City promotes development on south side
The Fairfield City Council took a step toward developing land near the Jefferson County Health Center at its meeting Monday.
The council passed the first reading of an ordinance to rezone land east of the health center on the other side of Highway 1 to accommodate Pilot Grove Savings Bank, which is planning to build a bank there.
The council also passed the first reading of an ordinance to enlarge an urban renewal area in the same neighborhood so it would include the bank’s proposed location and the proposed location of a Casey’s General Store at the intersection of Libertyville Road and Highway 1. The new urban renewal area also would include land east of the AmericInn as well as land surrounding the health center.
Fairfield Economic Development Association executive director Tracy Vance said he hopes to develop the land around the health center and across from AmericInn, although no development has been announced for those areas.
The advantage for Casey’s and Pilot Grove Savings Bank of being in the urban renewal area is the taxes from both businesses will go toward infrastructure improvements that will directly benefit them. For instance, Casey’s property taxes will pay for a sewer extension worth $60,000 going to the business. Pilot Grove Savings Bank will pay for a road that will branch from Highway 1 and go toward its business.
Vance said none of the businesses in the urban renewal area will pay less in taxes than they would have outside the area.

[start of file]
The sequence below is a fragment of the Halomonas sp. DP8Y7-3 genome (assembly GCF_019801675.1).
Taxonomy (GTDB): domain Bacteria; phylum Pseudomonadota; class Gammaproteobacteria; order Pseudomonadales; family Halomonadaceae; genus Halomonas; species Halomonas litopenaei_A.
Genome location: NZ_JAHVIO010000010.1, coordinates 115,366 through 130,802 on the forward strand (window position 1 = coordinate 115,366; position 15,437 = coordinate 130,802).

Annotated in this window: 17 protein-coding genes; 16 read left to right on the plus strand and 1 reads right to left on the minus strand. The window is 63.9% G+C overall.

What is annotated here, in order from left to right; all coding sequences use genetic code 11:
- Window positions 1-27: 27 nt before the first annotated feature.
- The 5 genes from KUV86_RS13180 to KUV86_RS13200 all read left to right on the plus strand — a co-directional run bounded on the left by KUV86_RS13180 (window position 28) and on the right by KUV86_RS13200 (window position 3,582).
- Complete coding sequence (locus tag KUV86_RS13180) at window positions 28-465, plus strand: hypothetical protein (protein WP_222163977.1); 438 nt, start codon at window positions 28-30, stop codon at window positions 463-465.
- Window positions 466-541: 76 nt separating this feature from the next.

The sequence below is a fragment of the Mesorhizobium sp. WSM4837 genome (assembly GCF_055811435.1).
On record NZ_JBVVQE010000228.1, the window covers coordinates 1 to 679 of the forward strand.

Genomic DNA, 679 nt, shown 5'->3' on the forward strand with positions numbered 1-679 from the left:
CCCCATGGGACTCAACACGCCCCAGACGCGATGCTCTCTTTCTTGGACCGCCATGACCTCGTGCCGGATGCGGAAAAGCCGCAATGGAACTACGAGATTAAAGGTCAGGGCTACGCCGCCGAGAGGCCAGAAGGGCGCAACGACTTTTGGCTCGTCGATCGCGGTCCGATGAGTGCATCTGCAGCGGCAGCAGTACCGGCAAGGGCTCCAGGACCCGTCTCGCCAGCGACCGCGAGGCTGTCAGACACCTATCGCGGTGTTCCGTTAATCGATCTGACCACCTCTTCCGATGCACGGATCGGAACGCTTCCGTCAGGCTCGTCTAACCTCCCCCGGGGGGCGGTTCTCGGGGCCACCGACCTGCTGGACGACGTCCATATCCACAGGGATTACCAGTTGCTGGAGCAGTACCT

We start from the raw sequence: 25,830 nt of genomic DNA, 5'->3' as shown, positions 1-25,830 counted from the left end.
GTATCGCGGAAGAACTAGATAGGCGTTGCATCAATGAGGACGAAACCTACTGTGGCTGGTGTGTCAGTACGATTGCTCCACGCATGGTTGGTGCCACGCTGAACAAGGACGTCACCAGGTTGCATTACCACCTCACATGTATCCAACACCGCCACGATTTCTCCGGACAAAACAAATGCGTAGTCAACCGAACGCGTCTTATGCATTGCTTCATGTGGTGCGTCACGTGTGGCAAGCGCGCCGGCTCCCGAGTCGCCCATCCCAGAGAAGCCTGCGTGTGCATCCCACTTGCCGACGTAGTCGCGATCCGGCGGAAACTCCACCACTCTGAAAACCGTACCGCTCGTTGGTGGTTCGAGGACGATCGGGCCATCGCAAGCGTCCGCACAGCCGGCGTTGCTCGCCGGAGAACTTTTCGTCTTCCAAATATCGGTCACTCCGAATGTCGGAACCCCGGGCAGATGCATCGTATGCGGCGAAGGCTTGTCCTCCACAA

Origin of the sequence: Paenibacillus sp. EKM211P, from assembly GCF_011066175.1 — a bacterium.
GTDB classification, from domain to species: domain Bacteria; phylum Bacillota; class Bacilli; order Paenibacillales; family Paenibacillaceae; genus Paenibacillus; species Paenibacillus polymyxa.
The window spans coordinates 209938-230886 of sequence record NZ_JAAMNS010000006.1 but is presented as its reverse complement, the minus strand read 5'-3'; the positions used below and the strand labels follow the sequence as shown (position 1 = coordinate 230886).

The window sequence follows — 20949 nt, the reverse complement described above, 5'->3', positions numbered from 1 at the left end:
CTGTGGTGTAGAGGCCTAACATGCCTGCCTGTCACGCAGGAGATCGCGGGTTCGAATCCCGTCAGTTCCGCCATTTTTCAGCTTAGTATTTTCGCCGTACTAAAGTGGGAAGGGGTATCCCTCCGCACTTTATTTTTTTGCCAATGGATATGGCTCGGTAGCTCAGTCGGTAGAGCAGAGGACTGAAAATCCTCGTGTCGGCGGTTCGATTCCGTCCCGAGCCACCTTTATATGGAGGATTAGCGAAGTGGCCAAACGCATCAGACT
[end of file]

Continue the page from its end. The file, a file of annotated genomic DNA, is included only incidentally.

In other news, Dave Neff asked the council to approve a downtown event, “Oktoberfest,” as part of Fairfield 1st Fridays Art Walk. The event would be Oct. 4 and would last from 5:30-11 p.m. The event will feature a beer garden on the northwest corner of Central Park, and eliminate parking on the north side of Burlington Avenue and the west side of Court Street adjacent to the square.
The council approved Neff’s request on a 5-1 vote. Councilors Michael Halley, Tony Hammes, Daryn Hamilton, Martha Rasmussen and Connie Boyer voted in favor of the motion. Councilor John Revolinski voted against the motion while Jessica Ledger-Kalen was absent.
The council passed the second reading of an ordinance that would increase sewer fees 20 percent. The vote was unanimous among the six councilors present, excluding Ledger-Kalen, who was absent.
The ordinance calls for the sewer fees to take effect on the first full billing cycle after Nov. 1. Water and sewer customers in the city should expect to see the effect of the fee increase on their December bills.
Hamilton said some residents are confused about whether just the sewer fees are rising or if both the water and sewer fees will. So far, the council has only considered raising the sewer fees, and the ordinance before the council pertains strictly to the sewer fees.
However, council committees have discussed raising the water rates as well. The firm McClure Engineering has recommended hiking water rates 15 percent every year for the next four years to pay for the infrastructure improvements the city will have to make.
Halley said he heard from residents who were worried about how low-income people would fare after the sewer fees are increased. The other councilors discussed a way for residents to donate to a fund that would go toward low-income people to offset their sewer bill. City attorney John Morrissey said the city could set up an escrow account to do that.